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Old 02-09-2017, 03:27 AM
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Default Book Review: Varon's "Disunion! The Coming of the American Civil War"

Book Review: Varon's "Disunion!"
(Apollonian, 8 Feb 17)

Book Review: "Disunion! The Coming of the American Civil War," by Elizabeth R. Varon, UNC Press, Chapel Hill, 2008, 455 pp, xii, 347 p. text, notes, index, is interesting, creditable example of history of period leading to American "Civil War" (War of Northern Aggression) fm pt. of view of gross "feminist," moralist-Pharisaist, giving excellent example of the (pathetic) mental workings of these sort. For many if not most of the actual facts reported seem to be accurate, and these mostly well sourced and referenced. It's actually good, at least informative for some facts, to hear fm the abolitionist pt. of view for their accounting of things through the yrs, and for this Varon seems to do fairly good scholarly job, dumb as she is otherwise for typical crass and brainless moralism.

Thus Varon founds her thesis upon idea of "disunion," not necessarily secession, and shows how this disunion theme is bandied about by the various sides and factions in north and south. And of course, Varon assumes the usual intellectualist style for her history, but doesn't consider it necessary to present essence of the "Civil war" conflict, which was the "compact" theory of John C. Calhoun and Thomas Jefferson vs. the one featured ultimately by Lincoln, but was specifically formulated in the beginning (in 1830s) by Sup. ct. Justice, Joseph Story, to effect Union was product of the whole people who then supposedly delegated powers to the states--which was preposterous, and known to be so, BUT was sufficient for purposes of war and conquest by Northern powers, never forget.

For note the economic/sociologic circumstances, the north prosperous and bustling, busy expanding to the newly-won territories of the West, ready and willing to carry on a grim war of conquest over the south on the side.

And when one considers the millions of casualties, esp. by South--a million dead each for both whites and blacks, even if deaths delayed and caused by wounding and maiming--one sees the practical worth of mere intellectual victories, as for the "compact" theory. Thus the Confederate firing on Ft. Sumter was un-wise on part of leader, Jeff. Davis, just as then Conf. Sec. of State, R. Toombs, had warned, the firing only thereupon playing into hands of Lincoln and co. to make disastrous, horrendous war, establishment of present monstrous, satanic, genocidal empire.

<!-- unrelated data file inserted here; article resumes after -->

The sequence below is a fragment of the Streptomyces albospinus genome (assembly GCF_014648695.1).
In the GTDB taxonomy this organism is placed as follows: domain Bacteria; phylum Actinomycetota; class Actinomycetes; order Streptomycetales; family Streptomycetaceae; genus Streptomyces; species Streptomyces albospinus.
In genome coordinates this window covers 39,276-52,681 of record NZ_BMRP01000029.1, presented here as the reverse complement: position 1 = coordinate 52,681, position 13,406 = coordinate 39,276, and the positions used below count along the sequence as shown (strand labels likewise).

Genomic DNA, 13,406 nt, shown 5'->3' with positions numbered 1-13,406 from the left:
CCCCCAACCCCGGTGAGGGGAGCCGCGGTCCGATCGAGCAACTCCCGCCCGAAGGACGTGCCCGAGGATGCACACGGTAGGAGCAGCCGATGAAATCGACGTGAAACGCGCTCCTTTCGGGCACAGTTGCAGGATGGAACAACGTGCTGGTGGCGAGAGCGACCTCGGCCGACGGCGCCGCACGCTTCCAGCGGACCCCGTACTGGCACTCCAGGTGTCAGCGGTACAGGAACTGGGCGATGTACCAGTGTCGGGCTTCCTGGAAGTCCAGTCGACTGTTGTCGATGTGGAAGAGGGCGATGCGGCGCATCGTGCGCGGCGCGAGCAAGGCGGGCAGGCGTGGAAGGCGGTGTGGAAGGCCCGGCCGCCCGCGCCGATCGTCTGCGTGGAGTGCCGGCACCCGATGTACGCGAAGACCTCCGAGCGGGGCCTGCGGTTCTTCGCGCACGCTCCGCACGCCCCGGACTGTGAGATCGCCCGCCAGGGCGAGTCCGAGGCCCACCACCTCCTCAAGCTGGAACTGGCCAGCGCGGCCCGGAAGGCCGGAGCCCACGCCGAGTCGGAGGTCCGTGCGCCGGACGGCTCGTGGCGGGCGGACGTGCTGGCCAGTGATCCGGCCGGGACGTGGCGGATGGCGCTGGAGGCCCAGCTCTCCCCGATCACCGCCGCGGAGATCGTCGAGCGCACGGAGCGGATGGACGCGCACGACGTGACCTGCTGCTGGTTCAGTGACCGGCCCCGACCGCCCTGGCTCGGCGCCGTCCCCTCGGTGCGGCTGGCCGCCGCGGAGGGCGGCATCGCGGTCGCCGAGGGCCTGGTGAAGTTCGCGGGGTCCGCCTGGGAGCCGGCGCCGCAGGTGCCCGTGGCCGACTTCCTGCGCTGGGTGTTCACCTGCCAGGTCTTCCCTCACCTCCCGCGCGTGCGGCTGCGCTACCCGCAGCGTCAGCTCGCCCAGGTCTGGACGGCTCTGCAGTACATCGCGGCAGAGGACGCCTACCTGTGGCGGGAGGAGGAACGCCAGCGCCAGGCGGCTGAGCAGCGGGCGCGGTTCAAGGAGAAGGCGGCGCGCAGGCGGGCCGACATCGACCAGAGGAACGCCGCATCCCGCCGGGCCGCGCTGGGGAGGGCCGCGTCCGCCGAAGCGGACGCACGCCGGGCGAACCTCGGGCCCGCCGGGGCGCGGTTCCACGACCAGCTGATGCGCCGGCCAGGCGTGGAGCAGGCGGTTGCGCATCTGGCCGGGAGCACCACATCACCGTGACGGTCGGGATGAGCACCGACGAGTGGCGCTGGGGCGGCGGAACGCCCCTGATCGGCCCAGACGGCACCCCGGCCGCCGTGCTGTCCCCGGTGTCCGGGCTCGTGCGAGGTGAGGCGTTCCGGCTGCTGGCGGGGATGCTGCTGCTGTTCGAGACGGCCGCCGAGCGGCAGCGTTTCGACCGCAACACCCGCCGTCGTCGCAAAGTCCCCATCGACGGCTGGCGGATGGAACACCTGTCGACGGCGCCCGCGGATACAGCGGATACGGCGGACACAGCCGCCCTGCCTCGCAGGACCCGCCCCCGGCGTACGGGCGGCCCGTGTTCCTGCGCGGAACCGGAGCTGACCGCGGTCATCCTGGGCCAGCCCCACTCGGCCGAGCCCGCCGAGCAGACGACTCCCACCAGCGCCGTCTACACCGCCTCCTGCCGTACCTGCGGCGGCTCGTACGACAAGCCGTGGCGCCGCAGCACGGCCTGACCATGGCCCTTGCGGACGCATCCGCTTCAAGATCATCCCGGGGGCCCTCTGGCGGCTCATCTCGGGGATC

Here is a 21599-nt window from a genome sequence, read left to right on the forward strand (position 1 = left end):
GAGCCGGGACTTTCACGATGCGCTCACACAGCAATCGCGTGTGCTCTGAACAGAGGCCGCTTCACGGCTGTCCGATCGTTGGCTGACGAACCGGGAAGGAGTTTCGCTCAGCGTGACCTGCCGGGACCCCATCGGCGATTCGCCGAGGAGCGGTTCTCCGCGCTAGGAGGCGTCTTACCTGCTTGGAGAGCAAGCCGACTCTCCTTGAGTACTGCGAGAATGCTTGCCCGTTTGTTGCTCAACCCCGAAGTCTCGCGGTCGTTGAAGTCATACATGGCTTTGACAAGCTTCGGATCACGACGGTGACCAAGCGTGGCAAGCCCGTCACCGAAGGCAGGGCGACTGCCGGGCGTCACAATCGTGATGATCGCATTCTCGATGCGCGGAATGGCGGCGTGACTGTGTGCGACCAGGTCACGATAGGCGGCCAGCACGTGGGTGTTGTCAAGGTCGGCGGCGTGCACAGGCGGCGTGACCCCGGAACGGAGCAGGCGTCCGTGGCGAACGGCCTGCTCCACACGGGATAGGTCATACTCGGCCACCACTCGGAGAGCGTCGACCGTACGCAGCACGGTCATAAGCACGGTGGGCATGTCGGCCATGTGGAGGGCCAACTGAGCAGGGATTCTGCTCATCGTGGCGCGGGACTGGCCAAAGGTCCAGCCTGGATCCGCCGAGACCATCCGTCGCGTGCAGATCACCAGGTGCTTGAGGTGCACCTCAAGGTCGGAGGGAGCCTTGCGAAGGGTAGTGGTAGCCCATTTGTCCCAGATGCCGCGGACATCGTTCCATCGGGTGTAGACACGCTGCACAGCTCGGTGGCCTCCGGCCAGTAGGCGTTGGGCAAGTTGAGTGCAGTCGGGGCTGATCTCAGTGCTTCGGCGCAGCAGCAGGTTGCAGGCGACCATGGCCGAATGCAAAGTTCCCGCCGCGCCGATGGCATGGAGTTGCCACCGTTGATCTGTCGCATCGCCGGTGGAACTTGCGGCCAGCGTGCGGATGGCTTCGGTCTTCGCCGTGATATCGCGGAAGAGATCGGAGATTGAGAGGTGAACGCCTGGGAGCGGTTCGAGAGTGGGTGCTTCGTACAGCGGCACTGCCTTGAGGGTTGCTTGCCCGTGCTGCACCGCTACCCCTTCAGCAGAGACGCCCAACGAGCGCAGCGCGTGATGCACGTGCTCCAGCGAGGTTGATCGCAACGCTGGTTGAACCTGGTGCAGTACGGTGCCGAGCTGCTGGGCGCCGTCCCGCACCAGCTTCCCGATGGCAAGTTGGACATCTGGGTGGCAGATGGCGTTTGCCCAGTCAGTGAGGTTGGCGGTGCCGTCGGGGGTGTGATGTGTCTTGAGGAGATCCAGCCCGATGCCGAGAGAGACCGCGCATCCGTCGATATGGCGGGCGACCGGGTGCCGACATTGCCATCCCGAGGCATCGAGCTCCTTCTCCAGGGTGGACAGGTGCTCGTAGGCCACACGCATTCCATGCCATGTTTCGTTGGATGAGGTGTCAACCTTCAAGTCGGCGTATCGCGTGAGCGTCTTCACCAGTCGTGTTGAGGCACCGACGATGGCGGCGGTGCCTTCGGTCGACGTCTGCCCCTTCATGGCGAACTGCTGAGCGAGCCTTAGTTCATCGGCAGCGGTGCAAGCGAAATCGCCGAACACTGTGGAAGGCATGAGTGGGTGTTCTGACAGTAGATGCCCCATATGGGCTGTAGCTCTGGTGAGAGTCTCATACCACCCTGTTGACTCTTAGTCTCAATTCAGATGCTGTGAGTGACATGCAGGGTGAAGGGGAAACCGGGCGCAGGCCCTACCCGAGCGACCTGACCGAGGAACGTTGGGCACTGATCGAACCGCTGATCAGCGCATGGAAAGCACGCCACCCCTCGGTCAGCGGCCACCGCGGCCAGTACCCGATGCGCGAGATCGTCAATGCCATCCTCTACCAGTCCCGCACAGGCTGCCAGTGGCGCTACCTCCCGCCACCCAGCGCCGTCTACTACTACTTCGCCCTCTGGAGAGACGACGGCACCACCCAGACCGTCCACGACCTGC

So was it un-wise to precipitate the war when the Conf. army wasn't even sufficiently armed w. rifles, w. no navy, etc., basic defenses non-existent, as at Ft.s Henry and Donelson. Thus the North was enabled to steadily ramp-up overwhelming pressure and force against the Confederacy, the southern resources exhausted and ground-down. The war was lost by 1863, and Davis should have sued for peace then, at least for sake of the people. Pt. is Davis and Confederates should have delayed long as possible to arm, gain a naval force and foreign allies, and might well have prevented such fatal, horrible war.

Author Varon thus builds her interesting historical account fm abolitionism, including variations upon that basic, abolitionist, theme, including the "heroic" efforts of various authors, like Harriet Beecher Stowe ("Uncle Tom's Cabin"), and blacks, like Harriet Tubman who ran part of the "underground railroad," to the founding of the parties which arose, including the Whigs, forerunners of eventual Republicans, the "Liberty" anti-slavery party, the Free Soil Party, and then finally the Republicans, the latter a tremendously successful sectionalist party which won many seats in Congress and several states even at their first Pres. election in 1856.

Additionally Varon covers important subjects like the court cases of the "Amistad" slave ship of 1839 and other cases too, esp. regarding the Fugitive Slave provision in the Const. which quite and evermore offended states of north when the Fed. gov. stepped in to over-rule state laws and provisions which provided for procedures slave owners were required to follow in order to carry off their escaped slaves. Fact is these Fugitive Slave laws and provisions were evermore impossible for practical enforcement in the north, and served as perfect, and ironic examples of nullification by the northern states despite all efforts of the Fed. gov.

But things came to a head regarding the state of Texas and then ensuing war w. Mexico of 1846-8. For that's when Wilmot placed his famous "Proviso" that slavery would not be allowed in any of the newly conquered land. Varon laments that Wilmot was actually anti-black and wanted the new land to be open exclusively to white "free labor." The next round struck w. the infamous "Dred Scott" decision of US Sup. ct. when it held that slavery could not be limited by mere Congressional law, that the Const. protected it even in the territories.

Then there was the great Kansas turmoil when the slave power sought unsuccessfully to establish Kansas as slave state. Finally, there was the great John Brown raid at Harper's Ferry, Brown financed and backed by New England conspirators which conspirators were allowed to escape. Stage was thus set for southern secession w. Lincoln's victory in 1860, the Democrats deliberately sabotaged for unity by southern activists.

So Varon's work is interesting, even notable for integration of legitimate history even w. her putrid moralism, including ignoring of the most incisive subject, the actual rights of the states as regarding secession and nullification.
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